In addition to dehumanizing the slaves, slavery also dehumanizes the slaveholders themselves. Frederick Douglass shows the demoralizing effect of slavery on slave owners through depictions of his experiences as a slave. Douglass appeals to pathos while speaking of a personal anecdote about Mr. Severe that is filled with vivid imagery: “I have seen him whip a woman, causing the blood to run half an hour at the time; and this, too, in the midst of her crying children, pleading for their mother’s release. He seemed to take pleasure in manifesting his fiendish barbarity” (11). The powerful imagery of the blood of this woman shows the intense insensitivity of Mr. Severe. Even more so, with the appeal to pathos of her crying children, Douglass shows the inhumane characteristics of the slave owner, and how slavery blinds Mr. Severe to human decency.
Douglass continues to illustrate the dehumanizing effect of slavery with additional references to whipping later on in the narrative. He uses two tricolons to tell about the ease with which slaveholders find reasons to whip a slave: “A mere look, word, or motion, — a mistake, accident, or want of power, — are all matters for which a slave may be whipped at any time” (79). Douglass employs tricolons here to ensure that the reader takes note of the groupings, and remembers them. These groupings show that the slave owners could whip anyone they wished to, at any time. Their “power-hungry” egos directly correlate to the dehumanizing aspects of slavery. For slave owners there is always a need to be on top, and to achieve that, they whip their slaves and eventually find joy in making others suffer. Later on, Douglass uses sarcasm to judge the character of Mr. Covey: “Added to the natural good qualities of Mr. Covey, he was a professor of religion — a pious soul — a member and a class-leader in the Methodist church … this added weight to his reputation as a ‘nigger-breaker’” (57).
The emphatic use of sarcasm helps to demonstrate the complete hypocrisy of slave owners. They claimed to be holy and devout Christians while they demoralized and dehumanized numerous souls. This, in turn, creates a false sense of reality for the slaveholders, causing them to think they are divine humans, when in actuality they are the opposite. Not only does slavery dehumanize both slave and slave owner alike, it goes even further by providing comparisons to animals. Douglass first uses an analogy to compare the feeding of the slaves to that of pigs. The slaves ate hard cornmeal called “mush”, and Douglass describes how the “mush” was eaten: “The children were then called, like so many pigs, and like so many pigs they would come and devour the mush; some with oystershells, others with pieces of shingle, some with naked hands, and none with spoons” (27). Douglass uses this analogy to show how slaves were treated like animals, and how the slave holders demoralized them into thinking that they weren’t even deserving of spoons, a simple human utensil.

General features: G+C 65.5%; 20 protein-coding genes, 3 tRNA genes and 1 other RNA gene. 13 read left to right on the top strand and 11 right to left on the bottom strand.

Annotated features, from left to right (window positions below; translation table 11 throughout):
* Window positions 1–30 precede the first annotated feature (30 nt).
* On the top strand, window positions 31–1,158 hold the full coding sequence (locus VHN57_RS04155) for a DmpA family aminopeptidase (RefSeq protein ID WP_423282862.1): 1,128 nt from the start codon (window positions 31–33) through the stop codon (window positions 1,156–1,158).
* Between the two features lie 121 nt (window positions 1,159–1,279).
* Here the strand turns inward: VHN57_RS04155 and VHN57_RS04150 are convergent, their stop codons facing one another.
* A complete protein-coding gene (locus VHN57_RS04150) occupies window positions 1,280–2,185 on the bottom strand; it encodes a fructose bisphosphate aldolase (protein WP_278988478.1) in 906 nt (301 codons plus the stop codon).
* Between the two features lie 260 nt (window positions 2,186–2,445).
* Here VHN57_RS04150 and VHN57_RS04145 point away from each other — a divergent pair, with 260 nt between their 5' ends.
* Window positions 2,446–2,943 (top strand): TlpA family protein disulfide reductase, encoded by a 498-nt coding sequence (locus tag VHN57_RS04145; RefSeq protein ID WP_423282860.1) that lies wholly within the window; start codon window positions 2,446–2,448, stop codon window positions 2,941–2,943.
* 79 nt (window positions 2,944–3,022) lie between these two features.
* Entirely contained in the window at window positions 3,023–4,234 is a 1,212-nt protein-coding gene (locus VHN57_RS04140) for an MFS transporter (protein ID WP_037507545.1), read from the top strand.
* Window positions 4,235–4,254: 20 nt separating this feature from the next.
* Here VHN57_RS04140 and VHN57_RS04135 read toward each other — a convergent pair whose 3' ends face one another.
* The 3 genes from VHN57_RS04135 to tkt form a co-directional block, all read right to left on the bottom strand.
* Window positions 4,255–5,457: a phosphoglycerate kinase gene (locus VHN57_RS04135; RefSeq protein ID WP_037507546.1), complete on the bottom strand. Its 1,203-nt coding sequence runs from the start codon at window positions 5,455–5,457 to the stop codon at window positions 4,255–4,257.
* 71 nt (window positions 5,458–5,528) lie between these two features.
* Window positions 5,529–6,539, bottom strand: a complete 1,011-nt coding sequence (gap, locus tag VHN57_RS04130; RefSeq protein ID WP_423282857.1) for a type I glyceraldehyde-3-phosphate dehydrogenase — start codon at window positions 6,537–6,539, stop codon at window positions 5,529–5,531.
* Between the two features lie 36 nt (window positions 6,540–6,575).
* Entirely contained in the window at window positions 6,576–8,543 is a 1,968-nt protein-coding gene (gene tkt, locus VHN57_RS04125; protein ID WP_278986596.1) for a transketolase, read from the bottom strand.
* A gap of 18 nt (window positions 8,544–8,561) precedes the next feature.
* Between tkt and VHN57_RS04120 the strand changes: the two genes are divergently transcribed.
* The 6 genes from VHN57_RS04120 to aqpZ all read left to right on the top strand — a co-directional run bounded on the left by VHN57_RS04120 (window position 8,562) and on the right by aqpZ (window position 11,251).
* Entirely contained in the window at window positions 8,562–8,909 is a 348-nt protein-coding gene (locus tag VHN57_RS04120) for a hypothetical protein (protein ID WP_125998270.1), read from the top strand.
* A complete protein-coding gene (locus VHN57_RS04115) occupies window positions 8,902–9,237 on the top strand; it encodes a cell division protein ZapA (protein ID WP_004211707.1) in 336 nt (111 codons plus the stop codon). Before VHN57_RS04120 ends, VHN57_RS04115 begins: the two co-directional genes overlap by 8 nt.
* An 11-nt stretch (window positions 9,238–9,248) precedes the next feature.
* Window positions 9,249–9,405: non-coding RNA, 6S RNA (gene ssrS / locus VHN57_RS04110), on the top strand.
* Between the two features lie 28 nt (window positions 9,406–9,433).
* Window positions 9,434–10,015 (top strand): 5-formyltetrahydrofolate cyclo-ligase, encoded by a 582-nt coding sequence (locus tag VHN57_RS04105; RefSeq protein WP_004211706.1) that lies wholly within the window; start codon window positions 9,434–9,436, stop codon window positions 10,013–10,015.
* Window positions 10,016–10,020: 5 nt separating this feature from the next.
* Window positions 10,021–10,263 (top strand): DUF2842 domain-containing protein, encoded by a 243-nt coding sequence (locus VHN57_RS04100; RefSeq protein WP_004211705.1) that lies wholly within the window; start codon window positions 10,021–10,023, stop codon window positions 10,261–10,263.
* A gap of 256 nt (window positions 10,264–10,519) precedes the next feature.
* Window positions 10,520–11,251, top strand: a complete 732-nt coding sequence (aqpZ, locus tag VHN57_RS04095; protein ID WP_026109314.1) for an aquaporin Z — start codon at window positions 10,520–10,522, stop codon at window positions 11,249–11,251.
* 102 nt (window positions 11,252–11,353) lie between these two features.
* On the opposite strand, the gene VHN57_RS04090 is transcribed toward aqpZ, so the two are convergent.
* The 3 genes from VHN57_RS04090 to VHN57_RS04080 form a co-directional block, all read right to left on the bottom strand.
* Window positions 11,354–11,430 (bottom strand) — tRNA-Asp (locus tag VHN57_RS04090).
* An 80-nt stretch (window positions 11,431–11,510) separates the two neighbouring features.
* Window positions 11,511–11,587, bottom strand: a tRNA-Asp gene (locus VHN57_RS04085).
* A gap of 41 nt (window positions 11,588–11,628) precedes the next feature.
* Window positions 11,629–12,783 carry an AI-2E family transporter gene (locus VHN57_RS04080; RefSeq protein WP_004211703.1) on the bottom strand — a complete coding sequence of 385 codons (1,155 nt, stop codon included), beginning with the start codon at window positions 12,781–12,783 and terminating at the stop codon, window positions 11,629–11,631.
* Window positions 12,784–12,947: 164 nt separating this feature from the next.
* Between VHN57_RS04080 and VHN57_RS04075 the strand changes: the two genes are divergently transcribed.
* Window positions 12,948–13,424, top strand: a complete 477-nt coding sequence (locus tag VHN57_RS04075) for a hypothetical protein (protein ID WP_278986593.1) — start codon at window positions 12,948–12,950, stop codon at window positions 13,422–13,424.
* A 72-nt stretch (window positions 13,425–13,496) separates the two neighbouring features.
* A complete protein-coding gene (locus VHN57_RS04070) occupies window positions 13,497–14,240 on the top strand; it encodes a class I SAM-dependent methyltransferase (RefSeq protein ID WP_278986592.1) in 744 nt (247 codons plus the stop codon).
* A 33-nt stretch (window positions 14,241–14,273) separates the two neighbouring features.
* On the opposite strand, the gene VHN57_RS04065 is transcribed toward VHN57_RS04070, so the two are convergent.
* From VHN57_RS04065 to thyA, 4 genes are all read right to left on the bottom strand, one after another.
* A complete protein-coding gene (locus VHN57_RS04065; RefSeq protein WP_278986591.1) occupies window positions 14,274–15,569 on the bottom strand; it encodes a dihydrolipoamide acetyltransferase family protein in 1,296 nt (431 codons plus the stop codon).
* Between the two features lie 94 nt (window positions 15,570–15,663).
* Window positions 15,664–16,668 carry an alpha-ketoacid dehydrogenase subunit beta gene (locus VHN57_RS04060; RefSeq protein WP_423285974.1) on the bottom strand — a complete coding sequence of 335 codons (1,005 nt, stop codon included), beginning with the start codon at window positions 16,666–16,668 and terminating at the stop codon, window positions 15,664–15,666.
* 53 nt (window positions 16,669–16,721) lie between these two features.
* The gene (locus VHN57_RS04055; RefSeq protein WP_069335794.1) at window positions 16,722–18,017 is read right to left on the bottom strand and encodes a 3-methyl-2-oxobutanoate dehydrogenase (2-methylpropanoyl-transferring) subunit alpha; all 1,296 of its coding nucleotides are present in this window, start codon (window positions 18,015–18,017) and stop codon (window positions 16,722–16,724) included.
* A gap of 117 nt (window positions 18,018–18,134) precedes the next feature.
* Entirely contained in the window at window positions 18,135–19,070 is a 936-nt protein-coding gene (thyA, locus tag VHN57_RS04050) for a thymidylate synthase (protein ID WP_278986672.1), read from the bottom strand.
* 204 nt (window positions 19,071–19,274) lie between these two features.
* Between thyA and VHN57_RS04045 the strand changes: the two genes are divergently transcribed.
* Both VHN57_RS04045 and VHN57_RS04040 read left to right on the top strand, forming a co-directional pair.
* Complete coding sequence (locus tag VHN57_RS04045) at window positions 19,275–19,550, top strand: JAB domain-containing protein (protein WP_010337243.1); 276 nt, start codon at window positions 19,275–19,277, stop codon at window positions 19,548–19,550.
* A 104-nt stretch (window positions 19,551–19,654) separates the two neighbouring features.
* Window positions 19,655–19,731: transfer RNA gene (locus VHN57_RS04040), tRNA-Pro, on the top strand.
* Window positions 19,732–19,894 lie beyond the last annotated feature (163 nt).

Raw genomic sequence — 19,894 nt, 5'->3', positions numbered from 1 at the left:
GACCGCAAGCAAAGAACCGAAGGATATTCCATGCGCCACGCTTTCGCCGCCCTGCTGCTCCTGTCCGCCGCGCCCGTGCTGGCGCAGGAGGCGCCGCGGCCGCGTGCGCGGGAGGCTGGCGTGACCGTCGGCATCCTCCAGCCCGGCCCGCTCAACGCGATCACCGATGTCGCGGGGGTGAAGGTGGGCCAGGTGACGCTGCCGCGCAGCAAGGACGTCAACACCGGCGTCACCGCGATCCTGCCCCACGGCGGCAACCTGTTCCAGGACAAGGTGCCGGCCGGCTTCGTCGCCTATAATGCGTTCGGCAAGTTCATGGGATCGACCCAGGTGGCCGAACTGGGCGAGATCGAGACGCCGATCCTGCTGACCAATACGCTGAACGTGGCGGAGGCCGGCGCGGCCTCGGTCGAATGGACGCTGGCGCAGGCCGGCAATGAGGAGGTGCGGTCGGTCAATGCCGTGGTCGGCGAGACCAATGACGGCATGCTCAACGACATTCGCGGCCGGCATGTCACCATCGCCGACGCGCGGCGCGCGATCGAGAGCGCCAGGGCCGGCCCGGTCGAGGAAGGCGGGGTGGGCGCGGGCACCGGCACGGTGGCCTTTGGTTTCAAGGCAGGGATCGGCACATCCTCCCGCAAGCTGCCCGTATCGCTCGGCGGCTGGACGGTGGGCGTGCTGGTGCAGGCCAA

Douglass goes on to use parallelism to describe how the slaves and animals were ranked: “There were horses and men, cattle and women, pigs and children, all holding the same rank in the scale of being…At this moment, I saw more clearly than ever the brutalizing effects of slavery upon both slave and slaveholder” (45). This parallelism shows how the human slaves were ranked below animals as the structure of this quote highlights its true meaning. Animal first, then slave, that’s how unworthy slaves were considered by their owners. The slaveholders completely took away the humanity of the slaves, turning them into less than beasts. Douglass then compares slave owners to animals by using a simile: “I suppose I looked like a man who had escaped a den of wild beasts, and barely escaped them” (68). Douglass uses this simile to emphasize the beastly nature of slave owners, once again demonstrating the profound effect slavery has on both slave owners and slaves. By using vivid descriptions of his own experience as a slave, Frederick Douglass demonstrates how slavery dehumanizes both slaves and slaveowners. Thanks to abolitionists like Frederick Douglass, the 13th amendment was created to abolish the inhumane act of slavery altogether, eradicating the demoralizing cruelties that persisted for almost two and a half centuries.